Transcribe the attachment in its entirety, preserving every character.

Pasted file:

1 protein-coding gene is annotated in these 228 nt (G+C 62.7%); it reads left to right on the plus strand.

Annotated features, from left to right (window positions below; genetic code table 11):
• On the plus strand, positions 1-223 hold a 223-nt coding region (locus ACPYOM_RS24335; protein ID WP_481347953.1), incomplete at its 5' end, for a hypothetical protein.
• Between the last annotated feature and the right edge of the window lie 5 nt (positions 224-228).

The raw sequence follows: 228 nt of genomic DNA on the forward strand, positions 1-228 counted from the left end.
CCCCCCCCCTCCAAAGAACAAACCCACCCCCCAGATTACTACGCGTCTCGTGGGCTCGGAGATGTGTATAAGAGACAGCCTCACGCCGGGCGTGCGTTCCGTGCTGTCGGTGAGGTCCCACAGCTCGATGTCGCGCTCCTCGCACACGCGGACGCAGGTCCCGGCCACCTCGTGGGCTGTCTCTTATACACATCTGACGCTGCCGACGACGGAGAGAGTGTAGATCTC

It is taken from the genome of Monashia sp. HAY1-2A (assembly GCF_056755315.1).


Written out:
1 protein-coding gene is annotated in these 228 nt (G+C 62.7%); it reads left to right on the plus strand.

Annotated features, from left to right (window positions below; genetic code table 11):
• On the plus strand, positions 1-223 hold a 223-nt coding region (locus ACPYOM_RS24335; protein ID WP_481347953.1), incomplete at its 5' end, for a hypothetical protein.
• Between the last annotated feature and the right edge of the window lie 5 nt (positions 224-228).

The raw sequence follows: 228 nt of genomic DNA on the forward strand, positions 1-228 counted from the left end.
CCCCCCCCCTCCAAAGAACAAACCCACCCCCCAGATTACTACGCGTCTCGTGGGCTCGGAGATGTGTATAAGAGACAGCCTCACGCCGGGCGTGCGTTCCGTGCTGTCGGTGAGGTCCCACAGCTCGATGTCGCGCTCCTCGCACACGCGGACGCAGGTCCCGGCCACCTCGTGGGCTGTCTCTTATACACATCTGACGCTGCCGACGACGGAGAGAGTGTAGATCTC

It is taken from the genome of Monashia sp. HAY1-2A (assembly GCF_056755315.1).